BEIRUT, LEBANON —
As Europe moves to stem the flow of incoming refugees amid fears of another Islamic State attack, many Syrians remain determined to risk the perilous journey.
Sunday, the European Union pledged Turkey $3.2 billion in return for helping stem the flow of migrants to Europe.
The deal was reached amid heightened security concerns after the terrorist attacks on Paris and the subsequent lock down in Belgium.
With EU countries divided over how to address the situation, and some politicians demanding an immediate closure of borders, there are fears anti-refugee rhetoric may be the cause for a spike in violence.
Having fled violence in Syria this summer, 23-year-old Muhammad is aware of the potential implications of the Paris attacks.
Set to fly from Lebanon to Turkey before searching out people smugglers to help him get to Greece, he said he had seen footage shared among his Syrian friends of a group of men he claims are French attacking “people who look Arab.” VOA was unable to verify the footage.
The Collective Against Islamophobia in France claimed it had received a sharp increase in calls reporting anti-Muslim violence in the week following the Paris attacks, while some other European countries have registered a steady increase in violence perpetrated against refugees.
Figures released by the German government reveal there had been 576 crimes this year against Syrian refugee centers in Germany, compared to 198 during 2014.
“We’ve seen over the past year that there have been increases in racist attacks targeting refugees and migrants,” said Georgina Siklossy, spokeswoman for the European Network Against Racism.
Many across Europe have sought to defend refugees, with activists pointing out that the vast majority of those directly involved were European nationals.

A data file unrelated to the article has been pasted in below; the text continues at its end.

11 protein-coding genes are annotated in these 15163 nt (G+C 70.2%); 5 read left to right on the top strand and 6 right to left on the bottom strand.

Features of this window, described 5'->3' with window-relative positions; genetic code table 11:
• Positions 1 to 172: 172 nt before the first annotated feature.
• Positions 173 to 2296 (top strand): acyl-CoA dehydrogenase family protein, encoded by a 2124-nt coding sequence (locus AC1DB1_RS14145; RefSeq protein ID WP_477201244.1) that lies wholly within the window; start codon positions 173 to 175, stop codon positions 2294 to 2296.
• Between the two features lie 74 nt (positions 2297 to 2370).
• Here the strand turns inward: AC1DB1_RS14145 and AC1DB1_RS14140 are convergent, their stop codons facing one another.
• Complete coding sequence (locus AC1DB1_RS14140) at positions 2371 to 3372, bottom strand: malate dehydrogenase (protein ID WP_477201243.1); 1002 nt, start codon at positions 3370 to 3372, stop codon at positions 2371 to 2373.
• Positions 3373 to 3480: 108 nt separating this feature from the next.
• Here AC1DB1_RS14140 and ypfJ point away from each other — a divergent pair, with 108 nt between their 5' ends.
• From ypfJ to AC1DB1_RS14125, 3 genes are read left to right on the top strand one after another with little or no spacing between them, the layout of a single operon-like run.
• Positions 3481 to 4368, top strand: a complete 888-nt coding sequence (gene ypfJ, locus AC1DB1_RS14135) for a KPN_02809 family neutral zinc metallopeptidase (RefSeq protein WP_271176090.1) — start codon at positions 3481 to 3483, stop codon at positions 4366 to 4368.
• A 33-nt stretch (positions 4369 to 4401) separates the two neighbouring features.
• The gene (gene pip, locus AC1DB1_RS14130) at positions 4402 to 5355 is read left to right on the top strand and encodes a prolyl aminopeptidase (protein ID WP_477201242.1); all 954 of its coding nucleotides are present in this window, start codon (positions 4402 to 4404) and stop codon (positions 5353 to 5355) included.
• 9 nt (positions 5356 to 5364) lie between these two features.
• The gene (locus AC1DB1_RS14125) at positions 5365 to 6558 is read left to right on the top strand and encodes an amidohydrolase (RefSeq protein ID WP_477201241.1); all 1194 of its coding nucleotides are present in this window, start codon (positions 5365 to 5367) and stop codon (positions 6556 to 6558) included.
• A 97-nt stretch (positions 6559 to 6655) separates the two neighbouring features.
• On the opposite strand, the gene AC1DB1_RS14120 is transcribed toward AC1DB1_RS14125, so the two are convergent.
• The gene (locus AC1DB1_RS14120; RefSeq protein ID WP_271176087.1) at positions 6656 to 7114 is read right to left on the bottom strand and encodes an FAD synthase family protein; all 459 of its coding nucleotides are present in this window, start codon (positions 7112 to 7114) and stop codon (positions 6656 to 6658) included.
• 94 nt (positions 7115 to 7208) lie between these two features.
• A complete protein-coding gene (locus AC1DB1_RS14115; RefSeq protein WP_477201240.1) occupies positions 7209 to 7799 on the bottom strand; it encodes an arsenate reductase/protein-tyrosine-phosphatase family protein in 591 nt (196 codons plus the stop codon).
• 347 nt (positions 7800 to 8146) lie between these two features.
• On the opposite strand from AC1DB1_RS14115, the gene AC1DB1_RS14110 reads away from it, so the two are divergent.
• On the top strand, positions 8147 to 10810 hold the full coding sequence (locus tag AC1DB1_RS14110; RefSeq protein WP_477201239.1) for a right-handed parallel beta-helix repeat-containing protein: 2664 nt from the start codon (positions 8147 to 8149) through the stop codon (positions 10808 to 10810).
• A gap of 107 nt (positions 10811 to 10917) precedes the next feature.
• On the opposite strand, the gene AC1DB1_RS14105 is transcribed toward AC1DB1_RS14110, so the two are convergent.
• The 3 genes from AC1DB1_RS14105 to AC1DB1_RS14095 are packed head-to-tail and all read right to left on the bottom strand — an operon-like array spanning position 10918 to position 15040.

But Siklossy added such violence could potentially increase amid a rise in rhetoric from some linking “terrorism and migration.”
Muhammad, who fled his hometown of Hama, is hoping to reach Germany and receive a friendly welcome there.
Fearful that more border measures will make his life tougher in the coming weeks and months, he is rushing to make the journey to Greece by sea.
Muhammad tries not to think about the risk of a journey that has claimed more than 3,500 lives this year.
“Besides, it is worth it," he said. “This is my only chance; in Syria there is no future.”
Many others continue to take similarly calculated risks, despite sharing concerns the reception in Europe may be less friendly than before the attacks.
Europe’s pull is strong even for the many who have escaped the violence of Syria to neighboring countries only to enter a new kind of struggle.
In Lebanon life is becoming tougher for refugees, whose numbers are thought to be around 1.5 million. With many living in abject conditions, this year life became even harder as the Lebanese government imposed stricter measures on refugees in an effort to reduce their numbers.
The recent measures have acted as a “push factor” for refugees to leave the country, claimed Fawzi al Zioud, head of the International Organization for Migration's Lebanon office.
“It can be difficult to stay in Lebanon because the lack of support, the lack of access to labor markets, the lack of opportunities for a residency,” he explained.
Having spent three years in Lebanon, Ali, an NGO worker based in Beirut, is all too aware of these problems. He is among the growing number of Syrians who have found themselves illegal as their papers expire under the new rules.
“The situation has changed from bad to worse”, said Ali, who is preparing to apply for refugee status in France.
He met reports of tougher measures and incidents of violence against refugees with a shrug.
“It’s worse here. Here in Beirut it is the same, I face racist comments all the time and here I can understand them," he said. “At least in France I am protected by law. Here, I am not.”
Lebanon has yet to come up with a solution to its refugee crisis. But as heightened security concerns further complicate the calculations of European countries regarding how best to respond to the continuing arrival of Syrian refugees, Zioud suggests further efforts to help Syria’s neighbors would be well-placed.